These are the results which the allied Powers have already obtained, and it will be seen that they embrace most of the original points in dispute. They have been the less thought of because they were obtained, for the most part, by diplomacy and by a military demonstration before a shot had been fired by the French or English armies, and because the important operations in the Crimea have since concentrated the whole interest of Europe on that portion of the theatre of war. But they are not the less real, substantial, and important advantages. Had the Russian armies forced the line of the Danube and attacked the Balkan; had they kept possession of the Principalities, and compelled Marshall ST. ARNAUD and Lord RAGLAN to undertake a campaign in the valley of the Danube or the plains of Wallachia; had we even driven them out of that territory after two or three pitched battles as bloody as those of the Alma and Inkermann, there can be no doubt that we should have hailed with just satisfaction this triumphant termination of the first campaign. We undervalue these results because they have been attained without bloodshed and apparently without effort; but their effect is not on that account the less decisively adverse to the policy of Russia, who has been foiled in all her pretensions, and compelled to desist from her attack.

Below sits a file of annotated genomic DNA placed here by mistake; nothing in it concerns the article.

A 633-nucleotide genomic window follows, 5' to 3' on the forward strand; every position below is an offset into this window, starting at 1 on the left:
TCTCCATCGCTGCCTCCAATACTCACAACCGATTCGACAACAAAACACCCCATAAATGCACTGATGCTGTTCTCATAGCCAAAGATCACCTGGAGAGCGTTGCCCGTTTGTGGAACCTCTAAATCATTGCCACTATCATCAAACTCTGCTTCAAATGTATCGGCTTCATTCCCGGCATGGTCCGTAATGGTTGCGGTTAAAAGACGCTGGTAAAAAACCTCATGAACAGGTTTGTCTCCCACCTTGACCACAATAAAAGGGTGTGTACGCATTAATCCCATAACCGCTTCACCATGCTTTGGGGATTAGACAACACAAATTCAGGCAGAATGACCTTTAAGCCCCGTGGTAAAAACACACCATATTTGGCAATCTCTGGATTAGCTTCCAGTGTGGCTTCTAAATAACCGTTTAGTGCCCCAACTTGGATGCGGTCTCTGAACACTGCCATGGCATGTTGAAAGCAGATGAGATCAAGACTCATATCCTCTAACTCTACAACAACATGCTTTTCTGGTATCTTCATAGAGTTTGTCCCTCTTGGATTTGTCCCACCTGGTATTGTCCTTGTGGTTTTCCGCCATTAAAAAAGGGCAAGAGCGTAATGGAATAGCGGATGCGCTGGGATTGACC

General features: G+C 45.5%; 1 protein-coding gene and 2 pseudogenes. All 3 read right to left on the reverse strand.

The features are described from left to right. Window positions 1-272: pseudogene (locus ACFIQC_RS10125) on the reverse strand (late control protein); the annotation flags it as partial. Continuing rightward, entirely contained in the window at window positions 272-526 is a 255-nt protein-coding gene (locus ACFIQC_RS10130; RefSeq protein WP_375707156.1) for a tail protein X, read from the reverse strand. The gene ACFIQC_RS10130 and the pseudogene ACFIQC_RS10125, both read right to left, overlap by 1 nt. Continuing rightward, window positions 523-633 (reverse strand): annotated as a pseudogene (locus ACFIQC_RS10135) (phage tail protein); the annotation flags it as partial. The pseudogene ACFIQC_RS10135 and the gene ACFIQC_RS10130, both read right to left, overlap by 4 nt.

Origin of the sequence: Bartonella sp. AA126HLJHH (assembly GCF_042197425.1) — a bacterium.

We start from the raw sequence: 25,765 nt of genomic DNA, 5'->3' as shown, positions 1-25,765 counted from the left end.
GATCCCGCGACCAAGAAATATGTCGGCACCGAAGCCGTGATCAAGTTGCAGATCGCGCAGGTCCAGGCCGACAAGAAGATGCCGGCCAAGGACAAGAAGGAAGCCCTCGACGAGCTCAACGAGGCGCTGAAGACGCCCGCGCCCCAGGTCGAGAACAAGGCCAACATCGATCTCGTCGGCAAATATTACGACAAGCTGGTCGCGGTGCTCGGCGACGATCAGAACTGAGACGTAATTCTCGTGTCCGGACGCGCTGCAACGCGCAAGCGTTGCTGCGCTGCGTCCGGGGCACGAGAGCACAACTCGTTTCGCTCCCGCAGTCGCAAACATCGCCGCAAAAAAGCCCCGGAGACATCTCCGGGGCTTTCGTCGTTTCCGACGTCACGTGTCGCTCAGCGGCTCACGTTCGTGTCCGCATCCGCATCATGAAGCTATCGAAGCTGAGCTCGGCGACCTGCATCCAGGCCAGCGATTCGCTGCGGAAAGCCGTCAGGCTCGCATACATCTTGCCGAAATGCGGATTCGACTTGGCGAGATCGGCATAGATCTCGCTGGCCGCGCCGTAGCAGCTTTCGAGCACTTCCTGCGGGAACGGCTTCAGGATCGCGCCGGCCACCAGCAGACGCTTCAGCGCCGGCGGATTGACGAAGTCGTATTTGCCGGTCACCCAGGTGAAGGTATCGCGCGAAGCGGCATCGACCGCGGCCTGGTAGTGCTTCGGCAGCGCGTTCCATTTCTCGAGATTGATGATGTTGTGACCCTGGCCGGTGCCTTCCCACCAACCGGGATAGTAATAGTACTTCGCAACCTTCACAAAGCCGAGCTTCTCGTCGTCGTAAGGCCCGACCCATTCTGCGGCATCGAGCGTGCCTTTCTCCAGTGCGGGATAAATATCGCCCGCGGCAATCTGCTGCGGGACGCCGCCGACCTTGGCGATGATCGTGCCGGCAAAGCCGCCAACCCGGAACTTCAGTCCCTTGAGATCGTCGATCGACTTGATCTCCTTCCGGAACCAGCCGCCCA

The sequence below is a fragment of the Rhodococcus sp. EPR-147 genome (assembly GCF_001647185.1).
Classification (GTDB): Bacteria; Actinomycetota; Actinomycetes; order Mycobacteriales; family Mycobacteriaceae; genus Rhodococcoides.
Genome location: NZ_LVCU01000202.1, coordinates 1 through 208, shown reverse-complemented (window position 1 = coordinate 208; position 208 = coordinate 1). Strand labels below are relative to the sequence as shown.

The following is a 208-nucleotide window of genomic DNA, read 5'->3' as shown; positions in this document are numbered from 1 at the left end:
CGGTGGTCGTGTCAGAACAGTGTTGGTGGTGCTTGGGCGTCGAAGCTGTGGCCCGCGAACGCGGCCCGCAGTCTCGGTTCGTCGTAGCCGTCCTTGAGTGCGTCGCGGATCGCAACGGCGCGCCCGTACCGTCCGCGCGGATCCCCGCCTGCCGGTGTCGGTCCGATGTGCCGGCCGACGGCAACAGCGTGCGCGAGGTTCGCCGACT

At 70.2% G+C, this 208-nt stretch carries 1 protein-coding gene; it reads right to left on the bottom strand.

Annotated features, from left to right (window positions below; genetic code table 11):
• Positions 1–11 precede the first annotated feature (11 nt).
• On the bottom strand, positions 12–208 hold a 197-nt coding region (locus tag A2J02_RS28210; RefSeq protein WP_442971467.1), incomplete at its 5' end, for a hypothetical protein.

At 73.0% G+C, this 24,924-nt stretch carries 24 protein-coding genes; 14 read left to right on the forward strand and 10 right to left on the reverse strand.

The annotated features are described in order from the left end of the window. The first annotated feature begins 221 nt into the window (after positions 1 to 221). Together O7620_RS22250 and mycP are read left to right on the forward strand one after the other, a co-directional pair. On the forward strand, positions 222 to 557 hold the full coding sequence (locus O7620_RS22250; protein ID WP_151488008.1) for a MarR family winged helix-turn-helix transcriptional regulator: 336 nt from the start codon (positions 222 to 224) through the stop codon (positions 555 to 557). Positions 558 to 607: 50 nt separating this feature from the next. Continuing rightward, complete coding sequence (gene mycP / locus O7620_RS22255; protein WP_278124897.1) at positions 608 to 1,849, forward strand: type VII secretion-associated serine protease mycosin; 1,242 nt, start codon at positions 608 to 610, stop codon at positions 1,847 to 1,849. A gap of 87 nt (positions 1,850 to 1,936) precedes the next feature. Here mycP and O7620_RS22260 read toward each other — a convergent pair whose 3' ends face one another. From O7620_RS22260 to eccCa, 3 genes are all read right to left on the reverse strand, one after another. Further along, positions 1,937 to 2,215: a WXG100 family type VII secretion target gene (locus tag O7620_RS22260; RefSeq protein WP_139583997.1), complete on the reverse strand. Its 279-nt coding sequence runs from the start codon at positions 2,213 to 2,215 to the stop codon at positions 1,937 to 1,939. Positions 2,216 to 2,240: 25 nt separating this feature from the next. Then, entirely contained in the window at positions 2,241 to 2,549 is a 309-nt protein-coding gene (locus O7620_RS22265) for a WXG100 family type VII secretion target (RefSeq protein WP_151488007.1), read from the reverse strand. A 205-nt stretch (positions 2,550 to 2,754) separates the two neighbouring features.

All the primary and immediate objects of the alliance of the Western Powers with Turkey having been thus accomplished, there remains a secondary, but not less essential part of the alliance, which is to obtain securities for the future, and to take solid guarantees against the renewal of this outrage on the peace of Europe. This is what we are now fighting for, and hence arose the necessity for warlike operations of an offensive character to wrest from Russia the chief seat of her preponderance in the Black Sea, and to compel her to submit to such terms as the allied Powers feel bound in the interest of peace to require. The invasion of the Crimea and the siege of Sebastopol were undertaken, and rightly undertaken, for this and for no other object; and when that great enterprise has been crowned with success we shall have obtained by force the most important of the securities we demand. So much has already been done or conceded that the whole matter in dispute may now be stated in two lines — “the limitation of the preponderance of Russia in the Black Sea.” The sense to be given to these words depends to some extent on the events of the war, for our diplomatists cannot stipulate for more than our armies have conquered; but, no doubt, it includes in the intentions of the Western Cabinets the reduction of Sebastopol and a restriction on the naval forces of all nations within the waters of the Euxine. To the other points recorded in the protocol of the Three Powers even Prince GORTSCHAKOFF expressed his willingness to submit, so that the difference between the belligerent Powers lies not so much in the substance of the new arrangements to be made for the protection of Eastern independence as in the extent of the guarantees to be taken for that purpose. Those guarantees are, moreover, the test of the sincerity of the declarations made and repeated by the Russian Government, and it is on that account that the rejection of the proposal is anticipated from St. Petersburg. The allied Powers, in considering the terms of peace, will look not to the force of any verbal concession or engagement, but to the establishment of more effectual barriers against aggression. They have bound themselves by treaty to seek no particular advantage or territorial acquisitions for themselves; they have announced that they do not contemplate at the present stage of the war any territorial dismemberment of Russia; they do not expect materially to reduce the internal power which that empire owes to its vast extent, its geographical position, and its population. But they are resolved to show that this power is not so extensive as to enable Russia to make incursions with impunity on its weaker neighbours. They will put an end to that pretended influence with Russia claimed by virtue of her treaties with the PORTE, and they will extend to the SULTAN the general protection of Europe. When these objects are definitively secured, if peace can be restored, this war will not have been made in vain. If would be equally culpable to stop short of the attainment of these results, or, when they are attained, to pursue other and more impracticable objects; and, although we entertain no expectation that the Emperor of RUSSIA will submit to the terms of peace until Sebastopol has fallen, the terms of his manifesto show that he has abandoned all hope of deriving advantage from this war, and that he may still terminate it by the acceptance of conditions which are not incompatible with his own declarations to Europe.